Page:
Keeping Victoria Square car free

Posted on September 26, 2011 by


Last week in The Press, local historian Geoffrey Rice wrote an interesting opinion piece opposing the reopening of Victoria Square to vehicular traffic once the Crown Plaza Hotel has been demolished. I found this particularly interesting as I have not heard much about that particular concept (perhaps I just don’t pay enough attention to the papers) but I do think that maybe the idea of not rebuilding on the Crown Plaza site has become confused with the idea of returning the square to its road like state. In a previous post I stated that I felt the impending demolition of the Crown Plaza was a great opportunity to link Victoria Square, and thus Colombo St and Cathedral Square, more directly with the Victoria Street precinct. However, in no way do I think that Victoria Square should be opened to cars again, the space that has been created there is without doubt one of the greatest urban spaces you will find in New Zealand, and I have plenty of memories of lazing about the square in the hot summer sun.

Something else could be built in the Crown Plaza’s place, as someone commented on the last post the hotel building does shield the Square from traffic noise on Victoria/Durham. However, whatever is built there needs to blend in better with the overwhelming pedestrian use of the area and allow people an easy and inviting route between Colombo and Victoria Streets. As it is now (or rather, as it was) you either had to deviate past the court buildings or through the gap between the hotel and Town Hall which also served as a busy entrance/exit for the carpark under the hotel (where you would often almost get run over). Getting across to Victoria Street wasn’t exactly easy as it usually required waiting through several traffic light phases. Should the one-way system be ditched in favour of re-routing through traffic to the four-avenues (an idea I think has much merit) I think getting rid of the Crown Plaza and either building nothing, or something much less substantial, would work well as the entire area would be much more pedestrian friendly.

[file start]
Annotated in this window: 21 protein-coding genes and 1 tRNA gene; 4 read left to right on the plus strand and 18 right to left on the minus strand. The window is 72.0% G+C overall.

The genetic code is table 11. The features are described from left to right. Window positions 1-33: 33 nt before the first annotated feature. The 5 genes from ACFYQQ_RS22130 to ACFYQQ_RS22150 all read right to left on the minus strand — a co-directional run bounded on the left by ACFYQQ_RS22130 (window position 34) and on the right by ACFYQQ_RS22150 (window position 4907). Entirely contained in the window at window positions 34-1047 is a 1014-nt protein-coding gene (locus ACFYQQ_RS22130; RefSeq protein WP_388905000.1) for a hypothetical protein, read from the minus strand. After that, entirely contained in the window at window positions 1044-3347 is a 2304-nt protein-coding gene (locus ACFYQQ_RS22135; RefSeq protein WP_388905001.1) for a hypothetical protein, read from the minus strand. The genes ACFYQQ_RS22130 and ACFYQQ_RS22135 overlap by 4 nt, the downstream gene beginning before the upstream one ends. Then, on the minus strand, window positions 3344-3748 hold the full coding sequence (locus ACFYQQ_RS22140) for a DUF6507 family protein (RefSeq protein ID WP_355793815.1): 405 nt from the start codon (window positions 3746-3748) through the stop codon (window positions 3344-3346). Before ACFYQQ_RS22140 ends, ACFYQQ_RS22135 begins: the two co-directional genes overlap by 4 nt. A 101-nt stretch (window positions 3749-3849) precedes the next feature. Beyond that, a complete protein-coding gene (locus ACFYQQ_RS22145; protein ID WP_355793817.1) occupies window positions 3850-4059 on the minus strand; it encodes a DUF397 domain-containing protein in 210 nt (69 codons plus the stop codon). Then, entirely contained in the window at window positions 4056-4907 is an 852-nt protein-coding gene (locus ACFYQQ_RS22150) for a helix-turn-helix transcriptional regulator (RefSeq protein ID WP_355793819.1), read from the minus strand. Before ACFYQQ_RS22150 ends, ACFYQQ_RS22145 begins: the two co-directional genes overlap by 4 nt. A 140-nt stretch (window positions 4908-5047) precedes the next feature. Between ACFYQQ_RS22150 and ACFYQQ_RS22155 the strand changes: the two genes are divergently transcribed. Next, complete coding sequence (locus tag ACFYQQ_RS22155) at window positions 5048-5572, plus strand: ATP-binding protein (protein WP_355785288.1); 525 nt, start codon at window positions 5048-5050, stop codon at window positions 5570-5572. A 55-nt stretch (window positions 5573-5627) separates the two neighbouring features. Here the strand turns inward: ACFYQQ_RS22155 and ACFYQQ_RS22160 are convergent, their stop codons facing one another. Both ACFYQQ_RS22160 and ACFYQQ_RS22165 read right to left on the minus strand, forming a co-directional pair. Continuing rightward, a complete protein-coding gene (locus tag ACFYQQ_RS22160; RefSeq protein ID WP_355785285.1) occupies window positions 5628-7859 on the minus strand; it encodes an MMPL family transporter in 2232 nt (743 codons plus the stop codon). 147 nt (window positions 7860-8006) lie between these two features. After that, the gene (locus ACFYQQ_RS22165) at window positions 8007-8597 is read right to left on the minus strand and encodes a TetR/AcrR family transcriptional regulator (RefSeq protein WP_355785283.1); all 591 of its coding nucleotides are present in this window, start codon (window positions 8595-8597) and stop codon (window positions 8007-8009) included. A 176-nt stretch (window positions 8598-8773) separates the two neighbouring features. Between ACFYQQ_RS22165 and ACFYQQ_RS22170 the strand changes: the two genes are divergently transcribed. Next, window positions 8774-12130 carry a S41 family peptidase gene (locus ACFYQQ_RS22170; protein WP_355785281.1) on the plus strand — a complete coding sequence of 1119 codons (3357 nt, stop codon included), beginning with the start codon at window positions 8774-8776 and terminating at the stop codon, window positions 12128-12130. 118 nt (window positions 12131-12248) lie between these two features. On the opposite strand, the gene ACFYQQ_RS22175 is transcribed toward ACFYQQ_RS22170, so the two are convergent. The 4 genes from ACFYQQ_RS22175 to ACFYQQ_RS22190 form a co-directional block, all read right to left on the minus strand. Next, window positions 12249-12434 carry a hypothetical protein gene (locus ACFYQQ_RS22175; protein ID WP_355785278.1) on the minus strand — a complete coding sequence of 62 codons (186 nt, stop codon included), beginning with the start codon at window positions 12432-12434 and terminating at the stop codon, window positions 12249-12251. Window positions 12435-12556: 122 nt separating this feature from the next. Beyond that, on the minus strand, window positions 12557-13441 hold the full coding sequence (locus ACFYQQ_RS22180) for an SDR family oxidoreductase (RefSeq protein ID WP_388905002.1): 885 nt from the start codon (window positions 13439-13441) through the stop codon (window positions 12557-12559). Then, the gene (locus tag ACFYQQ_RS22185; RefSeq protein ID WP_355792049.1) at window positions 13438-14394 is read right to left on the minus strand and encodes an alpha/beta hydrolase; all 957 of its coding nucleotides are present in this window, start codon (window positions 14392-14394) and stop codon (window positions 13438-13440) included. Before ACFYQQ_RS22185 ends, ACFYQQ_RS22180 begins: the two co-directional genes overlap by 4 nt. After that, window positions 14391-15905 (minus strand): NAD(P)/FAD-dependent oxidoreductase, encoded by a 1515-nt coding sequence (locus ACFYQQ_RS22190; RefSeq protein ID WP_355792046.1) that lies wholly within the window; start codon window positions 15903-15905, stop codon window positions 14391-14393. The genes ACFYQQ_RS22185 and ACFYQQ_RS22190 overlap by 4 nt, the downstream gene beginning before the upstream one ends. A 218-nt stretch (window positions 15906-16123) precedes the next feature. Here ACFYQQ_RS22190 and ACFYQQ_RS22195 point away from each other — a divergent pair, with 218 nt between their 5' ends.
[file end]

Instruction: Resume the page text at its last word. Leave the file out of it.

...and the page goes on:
Ultimately, I hope that whatever takes its place is iconic, and aids the functionality of the square and central city. Now that it is condemned, there is plenty of opportunity to improve and to make something great. The dead-end that it was always struck me as leaving the square slightly unfinished, and that end of the square, which had the Floral Clock and Ferrier Fountain, never seemed as inviting as it should.